BR's Buffalo Chef's Challenge: Chayote w/Amaryllis
We recently organized the BR Buffalo Chef's Challenge: Chayote in which seven chefs â€śbattledâ€ť one another in a cooking competition. Each restaurant was presented with a mystery ingredient and given 24 hours (give or take a few) to develop an original dish utilizing it. This challenge will be held on a quarterly basis, if you are a restaurant interested in participating in our next challenge, please contact me through email.
For more information regarding this challenge, please see the initial post detailing the event. Each chef is ranked in first, second or third place (which happens to be a tie) or in one of three positions in our honorable mention category. The winners are revealed from honorable mention on up, with the winner being announced on June 14th. Again, please refer to the initial post for more information. For links to the other entries, please see below.
Third Place in BR's Chef's Challenge: Chayote was a challenge in itself. The only thing to do was to declare it a tie. And so we have. Here I offer you the first of the two Third Place winners, highlighted today based on alphabetical order.
Amaryllis is a fantastic restaurant. Located in the building that is also home to the Westbrook Apartments, Amaryllis offers guests an intimate and inviting atmosphere. Chefs and owners Jenn Stainrook and Matt Harrington run a friendly establishment. Friendly not only in the way it treats its staff (not many restaurants serve the much-deserved â€śstaff mealâ€ť anymore), but also in the way it treats the earth and its inhabitants. They buy â€śsharesâ€ť in cows, ensuring that the beef served to their customers is properly fed and raised, they use regional and organic products in every instance possible, and consider the sustainability of the food chain when developing the menu (eating prey, not predators). They even grow their own herbs and beautiful little micro greens.
For the chayote challenge, Stainrook really focused on trying to highlight the flavor of the fruit, not a simple task due to its extremely mild flavor. As with much of the cuisine at Amaryllis, the product was nurtured rather than prepared. By that, I mean, that rather than utilizing a battalion of tools, techniques, textures and flavors, it was instead, like a baby bird, just given the nudge it needed to fly. Self-restraint is a difficult skill for many chefs to learn, and it's exhibited at Amaryllis regularly.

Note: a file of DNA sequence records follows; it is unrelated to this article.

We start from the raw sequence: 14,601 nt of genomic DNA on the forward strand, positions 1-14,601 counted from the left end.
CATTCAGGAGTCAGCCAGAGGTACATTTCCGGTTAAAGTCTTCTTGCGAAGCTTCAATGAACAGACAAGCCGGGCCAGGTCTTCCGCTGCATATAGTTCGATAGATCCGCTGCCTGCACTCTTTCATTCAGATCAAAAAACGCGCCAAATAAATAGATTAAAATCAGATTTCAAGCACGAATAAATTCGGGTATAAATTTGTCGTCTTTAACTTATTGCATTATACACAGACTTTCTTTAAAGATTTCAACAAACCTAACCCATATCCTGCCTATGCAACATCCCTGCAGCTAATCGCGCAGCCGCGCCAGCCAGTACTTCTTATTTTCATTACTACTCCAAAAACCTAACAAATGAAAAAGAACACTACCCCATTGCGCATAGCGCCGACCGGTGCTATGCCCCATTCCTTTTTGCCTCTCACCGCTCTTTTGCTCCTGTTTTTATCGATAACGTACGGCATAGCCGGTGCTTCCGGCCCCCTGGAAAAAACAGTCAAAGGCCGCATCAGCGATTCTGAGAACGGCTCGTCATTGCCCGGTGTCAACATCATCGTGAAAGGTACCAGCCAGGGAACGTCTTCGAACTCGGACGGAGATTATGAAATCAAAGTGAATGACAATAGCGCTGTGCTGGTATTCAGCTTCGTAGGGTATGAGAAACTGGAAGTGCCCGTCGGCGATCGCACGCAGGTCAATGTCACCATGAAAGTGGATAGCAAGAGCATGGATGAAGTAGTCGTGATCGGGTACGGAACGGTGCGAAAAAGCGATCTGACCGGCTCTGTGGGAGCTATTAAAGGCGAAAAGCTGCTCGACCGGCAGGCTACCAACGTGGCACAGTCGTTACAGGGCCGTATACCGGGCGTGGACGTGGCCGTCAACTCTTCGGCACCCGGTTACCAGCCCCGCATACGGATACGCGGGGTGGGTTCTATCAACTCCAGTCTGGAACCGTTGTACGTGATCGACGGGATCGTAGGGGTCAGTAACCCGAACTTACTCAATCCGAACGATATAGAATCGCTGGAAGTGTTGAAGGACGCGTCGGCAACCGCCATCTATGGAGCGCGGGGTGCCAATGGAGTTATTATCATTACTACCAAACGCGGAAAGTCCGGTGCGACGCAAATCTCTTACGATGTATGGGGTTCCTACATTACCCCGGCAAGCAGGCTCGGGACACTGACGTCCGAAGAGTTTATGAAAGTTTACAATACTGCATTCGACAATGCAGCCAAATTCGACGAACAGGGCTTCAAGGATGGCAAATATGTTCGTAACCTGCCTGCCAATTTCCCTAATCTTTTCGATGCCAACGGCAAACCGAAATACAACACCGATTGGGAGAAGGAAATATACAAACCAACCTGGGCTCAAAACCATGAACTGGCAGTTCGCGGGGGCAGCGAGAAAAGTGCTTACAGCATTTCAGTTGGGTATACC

As with almost all of the chefs in this challenge, I had not previously met Stainrook. In my very hectic day, I found her quiet energy to be soothing as showed me her collection of cookbooks and told me about her experimentation with the product. She had done her to best ascertain the changes undergone by the fruit's physical characteristics and flavor profile when prepared in various ways. Watching her talk about the process was riveting, her passion for food shown through in a calm, clear light, free of grandstanding and the need to prove herself. And that is exactly the way in which I would describe her dish.
Small pieces of chayote were roasted quite simply and paired with halves of sweet grape tomatoes and chunks of sharp parmesan cheese. Attractively served in half of a hollowed out chayote rind and decorated with micro greens, the plate was beautiful and the dish aromatic. Upon tasting, I found the chayote's texture to be perfect, the roasting process had not only infused a little nuttiness to the fruit, but had also imparted the perfect amount of tenderness to the the little cubes, leaving them soft, but still architecturally intact. The tomatoes were warm and juicy, and thankfully the fruit had not yet begun to pull away from its skin, a sometimes unappetizing texture in the mouth. The little hunks of cheese added the occasional bite and necessary saltiness to the chayote. Served in this fashion, the chayote was really more pronounced in flavor than in most of the other dishes showcased in the competition.
Amaryllis is one of Buffalo's best restaurants. Though it may not seem like it a t first, they are really a great summer restaurant. The next time you realize you've spent one too many evenings eating hot dogs on a pressure treated deck shored-up by concrete blocks, book a reservation at Amaryllis. The cool, serene ambiance and well-prepared food render it an ideal escape from the hot summer sun.
Amaryllis, 675 Delaware, 14209, 878.2741
Photo by Christa Glennie Seychew